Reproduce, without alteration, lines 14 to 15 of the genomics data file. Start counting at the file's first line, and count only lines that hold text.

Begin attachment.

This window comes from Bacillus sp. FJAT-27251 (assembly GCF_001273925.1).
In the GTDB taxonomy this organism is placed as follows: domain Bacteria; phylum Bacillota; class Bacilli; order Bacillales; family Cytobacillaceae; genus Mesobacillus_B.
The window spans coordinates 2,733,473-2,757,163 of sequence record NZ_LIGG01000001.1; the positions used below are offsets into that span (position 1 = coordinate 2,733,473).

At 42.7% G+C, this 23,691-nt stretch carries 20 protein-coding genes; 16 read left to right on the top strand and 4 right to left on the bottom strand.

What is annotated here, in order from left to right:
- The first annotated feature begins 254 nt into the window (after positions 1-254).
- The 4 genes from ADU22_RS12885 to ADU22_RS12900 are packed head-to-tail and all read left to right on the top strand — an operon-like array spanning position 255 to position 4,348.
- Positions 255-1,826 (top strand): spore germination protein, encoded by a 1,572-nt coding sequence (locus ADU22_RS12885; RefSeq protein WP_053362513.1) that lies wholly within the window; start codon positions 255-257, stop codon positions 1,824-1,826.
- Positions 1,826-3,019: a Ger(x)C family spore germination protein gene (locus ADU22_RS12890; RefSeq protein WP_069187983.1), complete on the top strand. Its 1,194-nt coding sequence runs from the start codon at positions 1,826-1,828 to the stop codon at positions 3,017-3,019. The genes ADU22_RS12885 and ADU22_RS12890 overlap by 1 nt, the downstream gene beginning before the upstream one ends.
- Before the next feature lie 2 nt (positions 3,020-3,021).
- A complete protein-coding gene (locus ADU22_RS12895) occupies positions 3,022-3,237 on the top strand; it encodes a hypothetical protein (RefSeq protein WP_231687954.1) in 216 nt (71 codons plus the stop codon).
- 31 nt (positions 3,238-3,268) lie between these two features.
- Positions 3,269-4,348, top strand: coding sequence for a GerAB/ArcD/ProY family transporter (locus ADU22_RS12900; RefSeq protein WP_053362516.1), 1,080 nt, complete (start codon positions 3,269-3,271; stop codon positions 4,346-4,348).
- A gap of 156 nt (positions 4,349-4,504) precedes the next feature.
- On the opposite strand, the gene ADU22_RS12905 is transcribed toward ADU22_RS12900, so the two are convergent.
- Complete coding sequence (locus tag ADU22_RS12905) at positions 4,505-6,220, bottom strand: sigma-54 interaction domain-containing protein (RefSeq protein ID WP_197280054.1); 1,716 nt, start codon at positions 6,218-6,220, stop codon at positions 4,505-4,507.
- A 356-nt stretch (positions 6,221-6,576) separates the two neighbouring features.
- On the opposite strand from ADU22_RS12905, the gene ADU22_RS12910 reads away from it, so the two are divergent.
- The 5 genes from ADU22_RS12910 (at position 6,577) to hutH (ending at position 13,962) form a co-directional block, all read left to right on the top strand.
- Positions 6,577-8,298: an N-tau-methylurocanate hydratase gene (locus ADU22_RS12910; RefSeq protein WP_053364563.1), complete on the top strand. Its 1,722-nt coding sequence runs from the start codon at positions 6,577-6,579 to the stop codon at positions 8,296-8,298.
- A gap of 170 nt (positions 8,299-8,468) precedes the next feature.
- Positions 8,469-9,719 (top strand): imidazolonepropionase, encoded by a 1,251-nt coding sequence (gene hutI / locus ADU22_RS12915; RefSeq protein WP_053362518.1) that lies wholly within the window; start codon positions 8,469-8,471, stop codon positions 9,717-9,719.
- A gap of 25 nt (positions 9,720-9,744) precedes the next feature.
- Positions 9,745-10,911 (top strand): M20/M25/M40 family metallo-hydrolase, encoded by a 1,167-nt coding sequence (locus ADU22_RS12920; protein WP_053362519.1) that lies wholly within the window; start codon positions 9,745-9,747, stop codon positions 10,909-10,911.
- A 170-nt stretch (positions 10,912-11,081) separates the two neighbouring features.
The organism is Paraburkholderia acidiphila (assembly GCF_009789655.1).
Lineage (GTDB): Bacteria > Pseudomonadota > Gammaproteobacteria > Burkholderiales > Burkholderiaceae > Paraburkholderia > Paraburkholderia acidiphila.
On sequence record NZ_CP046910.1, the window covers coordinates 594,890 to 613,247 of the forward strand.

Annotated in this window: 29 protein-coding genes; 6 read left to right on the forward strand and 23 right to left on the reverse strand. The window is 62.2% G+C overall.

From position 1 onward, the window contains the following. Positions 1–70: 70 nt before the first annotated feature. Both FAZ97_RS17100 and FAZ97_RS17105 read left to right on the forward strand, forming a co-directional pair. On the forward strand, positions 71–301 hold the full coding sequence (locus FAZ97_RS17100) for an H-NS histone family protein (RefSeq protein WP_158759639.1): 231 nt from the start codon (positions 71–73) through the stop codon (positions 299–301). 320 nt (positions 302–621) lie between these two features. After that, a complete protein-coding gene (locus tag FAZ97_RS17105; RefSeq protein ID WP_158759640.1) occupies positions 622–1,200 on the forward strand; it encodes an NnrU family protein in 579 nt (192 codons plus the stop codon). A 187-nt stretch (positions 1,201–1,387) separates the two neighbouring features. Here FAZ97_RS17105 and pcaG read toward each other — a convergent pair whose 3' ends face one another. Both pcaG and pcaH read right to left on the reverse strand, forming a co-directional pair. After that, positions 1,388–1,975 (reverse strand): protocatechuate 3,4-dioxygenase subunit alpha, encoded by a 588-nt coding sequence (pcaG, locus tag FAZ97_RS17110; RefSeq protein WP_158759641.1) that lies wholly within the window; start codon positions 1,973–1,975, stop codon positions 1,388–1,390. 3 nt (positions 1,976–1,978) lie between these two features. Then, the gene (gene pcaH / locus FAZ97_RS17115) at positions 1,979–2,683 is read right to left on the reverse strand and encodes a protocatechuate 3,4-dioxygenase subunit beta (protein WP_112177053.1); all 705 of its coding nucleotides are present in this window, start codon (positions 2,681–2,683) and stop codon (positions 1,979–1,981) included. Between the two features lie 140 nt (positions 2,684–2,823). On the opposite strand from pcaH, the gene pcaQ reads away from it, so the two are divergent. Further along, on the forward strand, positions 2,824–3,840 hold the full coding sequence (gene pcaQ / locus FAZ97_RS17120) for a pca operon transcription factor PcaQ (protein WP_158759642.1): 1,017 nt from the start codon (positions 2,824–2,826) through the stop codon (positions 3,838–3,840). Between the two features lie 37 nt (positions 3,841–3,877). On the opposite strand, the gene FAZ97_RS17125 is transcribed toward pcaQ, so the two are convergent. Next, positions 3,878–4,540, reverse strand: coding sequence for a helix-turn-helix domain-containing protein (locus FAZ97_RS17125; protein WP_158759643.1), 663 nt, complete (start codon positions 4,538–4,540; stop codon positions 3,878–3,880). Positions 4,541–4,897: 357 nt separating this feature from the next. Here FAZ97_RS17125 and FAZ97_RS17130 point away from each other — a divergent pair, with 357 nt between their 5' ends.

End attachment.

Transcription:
- A gap of 156 nt (positions 4,349-4,504) precedes the next feature.
- On the opposite strand, the gene ADU22_RS12905 is transcribed toward ADU22_RS12900, so the two are convergent.